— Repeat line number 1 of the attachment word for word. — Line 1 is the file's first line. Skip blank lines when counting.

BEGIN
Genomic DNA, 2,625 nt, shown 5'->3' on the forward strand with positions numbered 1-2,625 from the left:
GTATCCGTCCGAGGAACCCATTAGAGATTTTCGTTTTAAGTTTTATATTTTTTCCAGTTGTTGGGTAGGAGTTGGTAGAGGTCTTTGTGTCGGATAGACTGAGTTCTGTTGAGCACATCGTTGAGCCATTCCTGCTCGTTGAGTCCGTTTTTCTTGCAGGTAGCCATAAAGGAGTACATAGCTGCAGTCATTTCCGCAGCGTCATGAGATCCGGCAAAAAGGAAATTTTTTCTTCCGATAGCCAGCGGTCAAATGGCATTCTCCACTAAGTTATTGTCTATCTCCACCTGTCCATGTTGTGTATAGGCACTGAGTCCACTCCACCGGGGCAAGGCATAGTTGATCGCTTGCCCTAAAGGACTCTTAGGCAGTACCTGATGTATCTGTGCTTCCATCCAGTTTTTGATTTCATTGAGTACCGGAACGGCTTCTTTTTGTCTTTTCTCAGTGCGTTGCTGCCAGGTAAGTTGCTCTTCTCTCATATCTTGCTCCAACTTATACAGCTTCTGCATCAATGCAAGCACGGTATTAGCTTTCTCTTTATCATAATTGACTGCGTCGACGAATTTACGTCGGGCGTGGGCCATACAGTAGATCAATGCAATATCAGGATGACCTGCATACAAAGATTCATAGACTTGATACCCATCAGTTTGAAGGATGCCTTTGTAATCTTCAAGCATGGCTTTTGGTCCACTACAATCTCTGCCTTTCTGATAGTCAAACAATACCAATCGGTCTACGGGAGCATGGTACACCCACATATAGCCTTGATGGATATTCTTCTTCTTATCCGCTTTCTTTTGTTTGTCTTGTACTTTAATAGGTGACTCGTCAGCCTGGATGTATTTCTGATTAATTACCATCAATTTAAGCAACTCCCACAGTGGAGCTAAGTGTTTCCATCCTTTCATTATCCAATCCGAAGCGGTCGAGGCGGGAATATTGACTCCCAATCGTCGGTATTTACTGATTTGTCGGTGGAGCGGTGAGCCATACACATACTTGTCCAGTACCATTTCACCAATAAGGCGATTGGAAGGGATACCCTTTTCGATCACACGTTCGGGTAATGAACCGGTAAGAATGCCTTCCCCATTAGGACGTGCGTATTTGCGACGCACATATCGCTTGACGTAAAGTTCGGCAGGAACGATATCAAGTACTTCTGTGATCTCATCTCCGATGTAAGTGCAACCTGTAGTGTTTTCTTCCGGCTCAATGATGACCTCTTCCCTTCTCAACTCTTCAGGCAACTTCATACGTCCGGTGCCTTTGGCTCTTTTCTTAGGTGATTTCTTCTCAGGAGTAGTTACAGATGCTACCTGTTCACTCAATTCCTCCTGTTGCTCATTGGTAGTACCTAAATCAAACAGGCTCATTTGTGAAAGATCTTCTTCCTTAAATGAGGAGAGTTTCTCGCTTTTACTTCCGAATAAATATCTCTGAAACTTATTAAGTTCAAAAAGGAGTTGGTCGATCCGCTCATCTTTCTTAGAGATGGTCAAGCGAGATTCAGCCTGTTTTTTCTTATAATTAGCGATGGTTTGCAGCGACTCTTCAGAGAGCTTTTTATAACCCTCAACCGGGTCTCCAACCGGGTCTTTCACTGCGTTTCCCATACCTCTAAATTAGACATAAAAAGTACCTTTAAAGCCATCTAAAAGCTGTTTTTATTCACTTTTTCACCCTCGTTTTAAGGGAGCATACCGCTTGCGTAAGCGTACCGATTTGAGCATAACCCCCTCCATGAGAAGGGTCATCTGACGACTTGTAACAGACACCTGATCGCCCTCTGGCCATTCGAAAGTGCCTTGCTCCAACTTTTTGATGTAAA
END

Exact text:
Genomic DNA, 2,625 nt, shown 5'->3' on the forward strand with positions numbered 1-2,625 from the left: